With so many options to choose from, each boasting about a new benefit or feature, it can be tough to separate fact from advertising fiction. Here are five need-to-know facts about this small but powerful part of your everyday dental health routine:
Chances are pretty good you’ve got a long list of things you’d rather do than sit in a dental chair for a cleaning, not including the other responsibilities you’ve got. Whether your days are full with running your kids to and from after-school activities or more leisurely pursuits like lunches and dates with friends, it can be tough to face the prospect of losing time to a dental cleaning. Regular cleanings are essential not just to your dental health, but to the appearance of your teeth as well. If you haven’t had time for a cleaning, here’s five good reasons to make today the day you grin and bear it. (more…)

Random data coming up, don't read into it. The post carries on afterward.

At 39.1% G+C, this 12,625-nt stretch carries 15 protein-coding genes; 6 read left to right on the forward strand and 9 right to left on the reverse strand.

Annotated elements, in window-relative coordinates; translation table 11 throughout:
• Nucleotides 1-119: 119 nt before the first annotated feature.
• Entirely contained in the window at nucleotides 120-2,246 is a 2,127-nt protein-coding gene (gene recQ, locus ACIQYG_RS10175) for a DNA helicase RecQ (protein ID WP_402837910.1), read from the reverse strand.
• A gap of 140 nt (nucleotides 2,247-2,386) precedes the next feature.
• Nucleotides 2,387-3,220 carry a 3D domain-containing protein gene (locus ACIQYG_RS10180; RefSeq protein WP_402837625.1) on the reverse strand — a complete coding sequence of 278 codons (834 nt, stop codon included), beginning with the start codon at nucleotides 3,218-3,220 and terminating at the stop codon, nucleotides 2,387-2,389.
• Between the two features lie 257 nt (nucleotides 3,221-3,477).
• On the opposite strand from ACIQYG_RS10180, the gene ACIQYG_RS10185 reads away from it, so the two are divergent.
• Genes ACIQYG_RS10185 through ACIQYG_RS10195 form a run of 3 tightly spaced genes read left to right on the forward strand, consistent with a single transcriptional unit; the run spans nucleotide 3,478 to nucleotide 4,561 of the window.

Just mention that you’re going for a dental visit and you’re sure to hear a horror story from a well-meaning friend, usually involving some degree of pain. Many people expect dentistry to be painful — after all, it’s a medical field and sometimes medical procedures hurt, right? Wrong. There’s absolutely no need to experience pain when undergoing a dental procedure. Painless dentistry isn’t an oxymoron, and it isn’t a myth: it’s a standard of care that is becoming the rule rather than the exception.
There’s nothing quite like a beautifully rich cheesecake or a thick, medium rare steak, but you’ve reached a point where the heartburn and acid reflux just aren’t worth the amazing flavors of your favorite dish. Your dentist expressed concerned about your tooth enamel at your last visit, is it possible that these two things are connected?